Why is the Soarin Queue? Epcot’s Real World Representation of Airports

Who what when where how and why does Soarin exist? Simple, it’s a fantastical E-Ticket attraction originally created for Disney California Adventure Park that was then CTRL+C CTRL+V’d over to Epcot four years later in 2005. The surrounding theme for California’s Soarin relied heavily on California aviation. Clearly that wouldn’t work well in Florida, so the attraction entrance and queue was retooled to be a more modern take on aviation instead of a heritage approach. The result is a breathtaking journey through a prehistoric world, erm, the result is a long queue that resembles an airport.

Entering the queue shows you a globe above a sign showing All Concourses. This sets the tone for the three themes that follow that all draw inspirations from real world airports. Let’s dive in!

Charles De Gaulle Airport

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Charles De Gaulle airport is located in Paris, France. The wood on the ceiling is a very retro and unique take on things. This airport was used as inspiration for the first part of the Soarin’ queue at Epcot.

Now, it’s not 100% a recreation, and that’s perfectly fine because these areas are meant to be inspired by real world designs and not just copy them directly.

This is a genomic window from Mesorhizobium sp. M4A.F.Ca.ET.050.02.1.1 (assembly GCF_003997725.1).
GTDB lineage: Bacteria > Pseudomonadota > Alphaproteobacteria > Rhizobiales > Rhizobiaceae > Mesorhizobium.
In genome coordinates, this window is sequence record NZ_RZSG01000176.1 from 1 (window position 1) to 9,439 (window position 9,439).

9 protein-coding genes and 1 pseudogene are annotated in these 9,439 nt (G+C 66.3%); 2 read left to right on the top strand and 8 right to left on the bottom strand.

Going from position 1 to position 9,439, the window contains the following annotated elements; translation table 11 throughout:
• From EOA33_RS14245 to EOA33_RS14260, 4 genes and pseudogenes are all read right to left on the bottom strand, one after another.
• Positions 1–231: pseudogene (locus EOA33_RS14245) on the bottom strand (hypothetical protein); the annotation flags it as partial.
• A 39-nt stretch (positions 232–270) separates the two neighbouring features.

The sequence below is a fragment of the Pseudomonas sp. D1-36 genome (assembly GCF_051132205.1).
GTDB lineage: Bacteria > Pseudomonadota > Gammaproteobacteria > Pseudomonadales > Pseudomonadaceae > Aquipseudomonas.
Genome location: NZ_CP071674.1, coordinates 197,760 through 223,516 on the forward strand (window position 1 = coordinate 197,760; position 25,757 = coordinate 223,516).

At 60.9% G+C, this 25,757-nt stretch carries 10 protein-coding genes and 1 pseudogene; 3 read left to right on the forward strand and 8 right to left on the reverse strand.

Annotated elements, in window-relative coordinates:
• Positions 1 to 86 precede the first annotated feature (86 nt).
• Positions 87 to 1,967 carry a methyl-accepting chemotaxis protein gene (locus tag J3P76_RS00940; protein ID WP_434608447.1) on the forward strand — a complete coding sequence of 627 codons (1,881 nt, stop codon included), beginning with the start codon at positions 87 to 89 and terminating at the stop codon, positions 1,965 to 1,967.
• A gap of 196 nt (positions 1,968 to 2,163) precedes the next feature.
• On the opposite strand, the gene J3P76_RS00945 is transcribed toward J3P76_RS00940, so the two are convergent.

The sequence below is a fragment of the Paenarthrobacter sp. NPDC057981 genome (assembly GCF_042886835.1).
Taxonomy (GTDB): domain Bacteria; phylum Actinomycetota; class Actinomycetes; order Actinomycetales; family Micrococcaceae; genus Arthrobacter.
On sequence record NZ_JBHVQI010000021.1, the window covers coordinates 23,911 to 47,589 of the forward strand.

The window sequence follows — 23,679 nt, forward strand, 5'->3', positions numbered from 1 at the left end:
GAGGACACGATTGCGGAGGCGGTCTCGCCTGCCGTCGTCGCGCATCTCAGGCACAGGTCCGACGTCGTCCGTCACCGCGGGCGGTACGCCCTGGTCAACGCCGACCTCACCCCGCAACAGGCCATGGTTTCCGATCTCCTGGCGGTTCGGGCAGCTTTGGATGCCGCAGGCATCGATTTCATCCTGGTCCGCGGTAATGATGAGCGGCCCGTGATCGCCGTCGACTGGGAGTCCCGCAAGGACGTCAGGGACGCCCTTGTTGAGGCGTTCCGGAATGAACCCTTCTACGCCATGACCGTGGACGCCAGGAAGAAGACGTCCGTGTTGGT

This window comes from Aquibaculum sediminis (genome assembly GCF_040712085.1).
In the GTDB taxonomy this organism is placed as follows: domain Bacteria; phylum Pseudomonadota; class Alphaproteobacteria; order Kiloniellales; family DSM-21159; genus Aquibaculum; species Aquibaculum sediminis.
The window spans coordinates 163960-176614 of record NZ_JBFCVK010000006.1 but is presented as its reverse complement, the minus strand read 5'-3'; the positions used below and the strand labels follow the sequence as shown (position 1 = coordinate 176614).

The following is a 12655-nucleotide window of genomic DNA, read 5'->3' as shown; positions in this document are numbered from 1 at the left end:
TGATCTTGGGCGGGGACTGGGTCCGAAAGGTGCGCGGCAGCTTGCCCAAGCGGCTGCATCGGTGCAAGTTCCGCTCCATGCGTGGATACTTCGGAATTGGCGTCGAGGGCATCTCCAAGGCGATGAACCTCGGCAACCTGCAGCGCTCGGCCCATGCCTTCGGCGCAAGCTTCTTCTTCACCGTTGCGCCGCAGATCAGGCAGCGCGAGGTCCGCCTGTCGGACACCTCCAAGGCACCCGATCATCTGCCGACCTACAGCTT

McNamara Terminal

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The second part of the Soarin queue is inspired by the McNamara Terminal in Detroit, Michigan. The tall, slanted roof with an elevated portion and metallic structures all are inspired by this Delta terminal.

This one is a very loose fit. During my research I’ve come across multiple statements that yes this portion of the queue is based off of the Detroit airport, but I’ve also gotten conflicting arguments that it’s based off of the Henada airport in Tokyo.

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Either way, there’s no mistake that the architecture featured in this portion resembles one of the airports.

Chicago O’Hare

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The most iconic portion of the Soarin queue is the neon blue lights lining both walls going towards the main concourses. Chicago O’Hare is located, of course, in Chicago, and has this amazing neon tunnel walkway.

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While the neon isn’t always blue, I pulled some images from Google showing the blue lighting package to absolutely compare/contrast with the Soarin queue below.

Down to even reflective surfaces, this portion closely resembles its real world counterpart in Chicago.

So Why is the Soarin Queue? It’s a tribute and love letter to airports that travelers and Imagineers have spent many hours, days, and years traveling through. While you’re in a theme park and not meant to experience the hectic environment of an airport it is nice to still be able to witness some of the amazing inspired designs.

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